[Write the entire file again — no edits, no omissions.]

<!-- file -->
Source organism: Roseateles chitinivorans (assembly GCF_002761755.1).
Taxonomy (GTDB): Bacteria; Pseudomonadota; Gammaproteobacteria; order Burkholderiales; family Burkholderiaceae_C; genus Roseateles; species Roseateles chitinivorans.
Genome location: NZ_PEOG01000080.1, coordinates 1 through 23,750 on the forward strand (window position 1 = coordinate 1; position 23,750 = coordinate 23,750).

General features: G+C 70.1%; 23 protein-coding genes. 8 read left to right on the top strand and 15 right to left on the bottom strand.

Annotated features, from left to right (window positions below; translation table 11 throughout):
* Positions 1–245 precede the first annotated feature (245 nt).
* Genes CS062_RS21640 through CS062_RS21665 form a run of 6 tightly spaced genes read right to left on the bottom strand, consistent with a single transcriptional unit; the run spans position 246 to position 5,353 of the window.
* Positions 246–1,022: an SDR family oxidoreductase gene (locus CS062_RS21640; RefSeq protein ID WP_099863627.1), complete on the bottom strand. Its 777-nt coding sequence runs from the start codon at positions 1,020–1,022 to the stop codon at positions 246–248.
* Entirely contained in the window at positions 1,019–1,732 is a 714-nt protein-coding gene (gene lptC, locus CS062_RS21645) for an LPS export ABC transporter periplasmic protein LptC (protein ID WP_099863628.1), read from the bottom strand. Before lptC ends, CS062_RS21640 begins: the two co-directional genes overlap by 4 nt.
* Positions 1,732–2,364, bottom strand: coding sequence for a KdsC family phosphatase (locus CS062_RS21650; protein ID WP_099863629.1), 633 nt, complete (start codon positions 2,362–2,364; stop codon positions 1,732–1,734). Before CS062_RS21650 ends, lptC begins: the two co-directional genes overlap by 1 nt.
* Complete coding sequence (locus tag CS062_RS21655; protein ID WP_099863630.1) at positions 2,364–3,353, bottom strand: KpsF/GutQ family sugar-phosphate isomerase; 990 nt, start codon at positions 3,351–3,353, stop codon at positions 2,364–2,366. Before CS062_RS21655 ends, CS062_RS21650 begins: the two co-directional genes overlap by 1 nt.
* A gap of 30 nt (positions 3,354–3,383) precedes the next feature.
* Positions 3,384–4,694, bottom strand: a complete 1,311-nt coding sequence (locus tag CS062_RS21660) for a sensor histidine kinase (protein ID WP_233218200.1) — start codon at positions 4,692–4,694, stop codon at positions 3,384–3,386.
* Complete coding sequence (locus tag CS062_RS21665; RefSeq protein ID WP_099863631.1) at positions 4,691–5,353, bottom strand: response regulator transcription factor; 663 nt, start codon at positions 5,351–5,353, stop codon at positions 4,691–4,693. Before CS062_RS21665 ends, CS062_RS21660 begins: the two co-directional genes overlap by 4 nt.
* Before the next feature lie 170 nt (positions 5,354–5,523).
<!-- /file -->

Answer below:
Source organism: Roseateles chitinivorans (assembly GCF_002761755.1).
Taxonomy (GTDB): Bacteria; Pseudomonadota; Gammaproteobacteria; order Burkholderiales; family Burkholderiaceae_C; genus Roseateles; species Roseateles chitinivorans.
Genome location: NZ_PEOG01000080.1, coordinates 1 through 23,750 on the forward strand (window position 1 = coordinate 1; position 23,750 = coordinate 23,750).

General features: G+C 70.1%; 23 protein-coding genes. 8 read left to right on the top strand and 15 right to left on the bottom strand.

Annotated features, from left to right (window positions below; translation table 11 throughout):
* Positions 1–245 precede the first annotated feature (245 nt).
* Genes CS062_RS21640 through CS062_RS21665 form a run of 6 tightly spaced genes read right to left on the bottom strand, consistent with a single transcriptional unit; the run spans position 246 to position 5,353 of the window.
* Positions 246–1,022: an SDR family oxidoreductase gene (locus CS062_RS21640; RefSeq protein ID WP_099863627.1), complete on the bottom strand. Its 777-nt coding sequence runs from the start codon at positions 1,020–1,022 to the stop codon at positions 246–248.
* Entirely contained in the window at positions 1,019–1,732 is a 714-nt protein-coding gene (gene lptC, locus CS062_RS21645) for an LPS export ABC transporter periplasmic protein LptC (protein ID WP_099863628.1), read from the bottom strand. Before lptC ends, CS062_RS21640 begins: the two co-directional genes overlap by 4 nt.
* Positions 1,732–2,364, bottom strand: coding sequence for a KdsC family phosphatase (locus CS062_RS21650; protein ID WP_099863629.1), 633 nt, complete (start codon positions 2,362–2,364; stop codon positions 1,732–1,734). Before CS062_RS21650 ends, lptC begins: the two co-directional genes overlap by 1 nt.
* Complete coding sequence (locus tag CS062_RS21655; protein ID WP_099863630.1) at positions 2,364–3,353, bottom strand: KpsF/GutQ family sugar-phosphate isomerase; 990 nt, start codon at positions 3,351–3,353, stop codon at positions 2,364–2,366. Before CS062_RS21655 ends, CS062_RS21650 begins: the two co-directional genes overlap by 1 nt.
* A gap of 30 nt (positions 3,354–3,383) precedes the next feature.
* Positions 3,384–4,694, bottom strand: a complete 1,311-nt coding sequence (locus tag CS062_RS21660) for a sensor histidine kinase (protein ID WP_233218200.1) — start codon at positions 4,692–4,694, stop codon at positions 3,384–3,386.
* Complete coding sequence (locus tag CS062_RS21665; RefSeq protein ID WP_099863631.1) at positions 4,691–5,353, bottom strand: response regulator transcription factor; 663 nt, start codon at positions 5,351–5,353, stop codon at positions 4,691–4,693. Before CS062_RS21665 ends, CS062_RS21660 begins: the two co-directional genes overlap by 4 nt.
* Before the next feature lie 170 nt (positions 5,354–5,523).